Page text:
also commonly known as ashleaf maple, Manitoba maple, box-elder maple,
and western box-elder, is a small-to-medium-sized tree, reaching heights
of 50 to 75 feet, with a trunk diameter up to 4 feet. The trunk is relatively
short and tapering, and the crown is spreading and bushy.
has the broadest range of the North American Maples. It is present in every
county in Illinois, reaching optimal growth along streams in floodplains
where it occurs with other bottomland hardwoods. It extends from Canada
to Guatemala (in the mountains), and from New York in the east to Florida,
west to southern Texas, northwest across the great plains into Canada.
Further west in Colorado and California it occurs on slopes, in valleys,
and associated waterways.
and its seedlings grow on a variety of soils. Although it grows best on
moist soils, box-elder is drought and cold resistant. It can also tolerate
flooding for extended periods (up to a month). In bottomlands, it usually
has a shallow root system that extends outward. This is an adaptation to
unstable soils and the typically low oxygen content of flooded soils. Because
of its thin bark, box-elder is susceptible to fire, ice, and wind damage.
In southern Illinois bottomlands and in abandoned fields, box-elder is the most abundant species in the understory of cottonwood-willow stands.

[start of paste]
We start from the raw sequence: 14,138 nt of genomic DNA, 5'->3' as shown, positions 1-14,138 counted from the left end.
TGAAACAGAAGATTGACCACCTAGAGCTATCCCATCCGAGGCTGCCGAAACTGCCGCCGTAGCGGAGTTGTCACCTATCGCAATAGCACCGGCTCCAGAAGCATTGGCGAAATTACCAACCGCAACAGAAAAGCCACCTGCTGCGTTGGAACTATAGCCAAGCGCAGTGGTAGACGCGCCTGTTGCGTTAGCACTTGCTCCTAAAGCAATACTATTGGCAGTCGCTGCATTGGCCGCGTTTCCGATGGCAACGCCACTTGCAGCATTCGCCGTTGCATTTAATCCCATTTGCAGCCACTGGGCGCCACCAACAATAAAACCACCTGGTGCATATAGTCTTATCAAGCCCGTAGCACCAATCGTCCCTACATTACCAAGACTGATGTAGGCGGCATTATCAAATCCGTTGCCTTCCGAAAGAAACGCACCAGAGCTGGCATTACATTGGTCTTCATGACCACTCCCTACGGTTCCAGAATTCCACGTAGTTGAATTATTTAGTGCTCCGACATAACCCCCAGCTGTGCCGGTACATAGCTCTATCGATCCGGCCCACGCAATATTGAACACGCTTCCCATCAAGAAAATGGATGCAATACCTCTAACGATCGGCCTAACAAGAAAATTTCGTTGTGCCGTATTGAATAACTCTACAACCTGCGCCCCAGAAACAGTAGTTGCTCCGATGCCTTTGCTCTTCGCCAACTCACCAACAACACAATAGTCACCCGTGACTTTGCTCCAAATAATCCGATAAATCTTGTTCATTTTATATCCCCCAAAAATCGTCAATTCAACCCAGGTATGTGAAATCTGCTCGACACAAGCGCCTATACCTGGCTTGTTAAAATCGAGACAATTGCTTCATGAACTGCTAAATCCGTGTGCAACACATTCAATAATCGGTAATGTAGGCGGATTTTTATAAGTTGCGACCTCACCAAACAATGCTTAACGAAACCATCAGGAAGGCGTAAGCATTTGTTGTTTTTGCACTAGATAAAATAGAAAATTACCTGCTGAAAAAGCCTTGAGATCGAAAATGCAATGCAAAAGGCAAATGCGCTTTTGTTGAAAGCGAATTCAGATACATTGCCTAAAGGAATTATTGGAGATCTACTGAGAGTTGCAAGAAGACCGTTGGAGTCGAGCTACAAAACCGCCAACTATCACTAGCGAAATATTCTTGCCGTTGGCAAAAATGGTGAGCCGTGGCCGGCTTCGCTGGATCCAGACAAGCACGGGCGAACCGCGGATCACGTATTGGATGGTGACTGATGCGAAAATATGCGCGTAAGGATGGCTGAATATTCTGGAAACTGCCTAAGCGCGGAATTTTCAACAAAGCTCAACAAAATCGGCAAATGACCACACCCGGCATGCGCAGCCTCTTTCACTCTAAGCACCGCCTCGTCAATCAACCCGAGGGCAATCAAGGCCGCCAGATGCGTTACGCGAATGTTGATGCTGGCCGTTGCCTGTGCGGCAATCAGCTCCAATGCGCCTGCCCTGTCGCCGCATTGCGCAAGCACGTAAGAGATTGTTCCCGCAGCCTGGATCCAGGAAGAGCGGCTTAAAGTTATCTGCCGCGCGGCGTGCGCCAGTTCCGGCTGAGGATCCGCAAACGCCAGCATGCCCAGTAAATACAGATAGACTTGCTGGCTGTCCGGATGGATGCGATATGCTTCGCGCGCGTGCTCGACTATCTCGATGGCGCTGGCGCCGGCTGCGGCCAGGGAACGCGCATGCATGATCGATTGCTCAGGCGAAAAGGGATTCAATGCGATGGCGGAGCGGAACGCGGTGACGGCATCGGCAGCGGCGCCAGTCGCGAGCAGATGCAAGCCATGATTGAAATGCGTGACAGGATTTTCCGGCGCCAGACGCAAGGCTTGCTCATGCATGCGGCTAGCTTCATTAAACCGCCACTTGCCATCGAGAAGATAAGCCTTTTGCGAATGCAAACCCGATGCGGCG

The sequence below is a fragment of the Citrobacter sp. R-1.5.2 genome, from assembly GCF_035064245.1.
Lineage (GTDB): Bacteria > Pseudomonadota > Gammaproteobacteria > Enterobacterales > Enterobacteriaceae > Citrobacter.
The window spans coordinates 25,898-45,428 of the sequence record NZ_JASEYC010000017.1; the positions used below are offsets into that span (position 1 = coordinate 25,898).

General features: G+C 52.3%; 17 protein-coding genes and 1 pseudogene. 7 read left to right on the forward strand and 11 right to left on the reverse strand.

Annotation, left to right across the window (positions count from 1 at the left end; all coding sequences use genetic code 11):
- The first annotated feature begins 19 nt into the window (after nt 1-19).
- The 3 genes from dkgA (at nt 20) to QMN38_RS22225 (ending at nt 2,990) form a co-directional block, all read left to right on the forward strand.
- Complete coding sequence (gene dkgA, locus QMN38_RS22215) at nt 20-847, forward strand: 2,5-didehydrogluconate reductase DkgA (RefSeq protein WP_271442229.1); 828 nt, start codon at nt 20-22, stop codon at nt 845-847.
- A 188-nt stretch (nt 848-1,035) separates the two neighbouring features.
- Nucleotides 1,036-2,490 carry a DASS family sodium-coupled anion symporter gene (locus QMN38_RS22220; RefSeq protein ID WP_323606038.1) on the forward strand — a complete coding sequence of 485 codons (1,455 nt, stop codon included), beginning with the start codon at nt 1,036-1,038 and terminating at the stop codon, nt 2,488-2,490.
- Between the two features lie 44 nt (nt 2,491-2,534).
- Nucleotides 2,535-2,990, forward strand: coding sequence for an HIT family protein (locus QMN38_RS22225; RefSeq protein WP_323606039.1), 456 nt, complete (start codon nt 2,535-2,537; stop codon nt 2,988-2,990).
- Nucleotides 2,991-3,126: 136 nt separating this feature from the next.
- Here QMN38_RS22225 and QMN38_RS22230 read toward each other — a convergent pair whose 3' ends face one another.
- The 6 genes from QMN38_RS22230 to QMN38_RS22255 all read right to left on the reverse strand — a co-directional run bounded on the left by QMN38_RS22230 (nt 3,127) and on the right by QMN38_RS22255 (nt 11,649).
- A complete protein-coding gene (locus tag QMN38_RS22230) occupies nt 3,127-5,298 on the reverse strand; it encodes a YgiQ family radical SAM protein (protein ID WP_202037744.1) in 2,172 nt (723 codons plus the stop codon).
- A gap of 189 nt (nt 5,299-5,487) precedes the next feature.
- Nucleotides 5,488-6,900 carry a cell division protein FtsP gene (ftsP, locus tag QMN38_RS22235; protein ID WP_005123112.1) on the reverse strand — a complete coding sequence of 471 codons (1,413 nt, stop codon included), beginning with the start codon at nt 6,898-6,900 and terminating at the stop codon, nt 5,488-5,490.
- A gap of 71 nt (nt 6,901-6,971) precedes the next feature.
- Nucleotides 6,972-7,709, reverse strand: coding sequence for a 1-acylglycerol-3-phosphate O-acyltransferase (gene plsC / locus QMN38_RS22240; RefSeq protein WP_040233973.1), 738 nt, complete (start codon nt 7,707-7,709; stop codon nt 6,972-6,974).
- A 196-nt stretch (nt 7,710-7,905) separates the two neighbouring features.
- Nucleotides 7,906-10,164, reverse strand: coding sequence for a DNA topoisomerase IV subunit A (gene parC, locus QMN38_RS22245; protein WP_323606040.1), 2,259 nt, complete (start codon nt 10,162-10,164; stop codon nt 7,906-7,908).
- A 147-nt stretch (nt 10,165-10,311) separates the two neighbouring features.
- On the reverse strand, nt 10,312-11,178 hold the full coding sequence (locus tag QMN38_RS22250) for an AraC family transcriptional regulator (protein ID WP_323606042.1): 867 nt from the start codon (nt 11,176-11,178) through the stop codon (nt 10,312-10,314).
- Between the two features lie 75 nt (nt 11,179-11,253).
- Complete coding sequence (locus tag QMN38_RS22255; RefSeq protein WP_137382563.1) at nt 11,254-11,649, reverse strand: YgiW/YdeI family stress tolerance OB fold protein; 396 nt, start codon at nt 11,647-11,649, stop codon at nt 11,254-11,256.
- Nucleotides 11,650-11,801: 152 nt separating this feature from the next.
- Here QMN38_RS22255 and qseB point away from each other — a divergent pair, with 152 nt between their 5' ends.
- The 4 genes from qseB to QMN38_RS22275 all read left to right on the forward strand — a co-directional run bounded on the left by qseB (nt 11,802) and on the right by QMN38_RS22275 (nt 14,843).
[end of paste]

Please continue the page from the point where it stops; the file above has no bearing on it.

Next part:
Seeds are produced yearly and in quantity. They ripen from August to October, and are shed continually from autumn to spring. This means that there will be a variety of soil conditions (dry to wet) and temperatures available for seedling development over an extended period of time, increasing the successful establishment of seedlings. Seeds do not require openings in the canopy to germinate. Seedlings will persist for 1 - 2 years in the understory. If a gap does not appear soon after this time, however, the seedlings will die off.
Box-elder is a relatively short-lived tree, typically reaching 60 (rarely 100) years of age. It is fast growing when it is young (the first 15 - 20 years).
bark is light brown when young, but becomes grayish-brown and deeply grooved
The twigs are bright green (rarely purplish), smooth, and shiny. These
characteristics help to distinguish box-elder from ashes (Fraxinus), which
also have pinnately compound leaves.
Twigs usually have white lenticels (small openings or spongy areas in the cork surfaces that help gas exchanges between internal tissues and the atmosphere through the bark).
are small, 1/8 inch long, rounded white and woolly.
The leaves are opposite, pinnately compound, and up to 6 inches long. There are 3-7 elliptic to oval, leaflets, which are 2 to 4 inches long. Each leaflet is shallowly and irregularly lobed or notched, green and smooth on the upper surface and paler on the underside.
Box-elder is dioecious, with male and female flowers occurring
separately, not on the same tree.
The male flowers (staminate) are in small bundles (fascicles) and the
female flowers occur on drooping stalk-like structures in clusters.
They are greenish-yellow, without petals - inconspicuous, appearing in
spring as the leaves begin to unfold.
The fruits (samaras) occur in pairs of drooping clusters. They consist of a
wing with a single seed at the base, are 1 - 1 1/2 inches long, and reddish
brown to yellowish.
They ripen in August through October and stay on the tree through winter.
wood is light-weight, soft, and not strong. It is used for low quality
furniture, paper pulp, interior finishing, and barrel making. Syrup can
be made from the sap. The seeds are a source of food for birds and mammals,
and are important because they stay on the tree through winter, when other
food resources are scarce.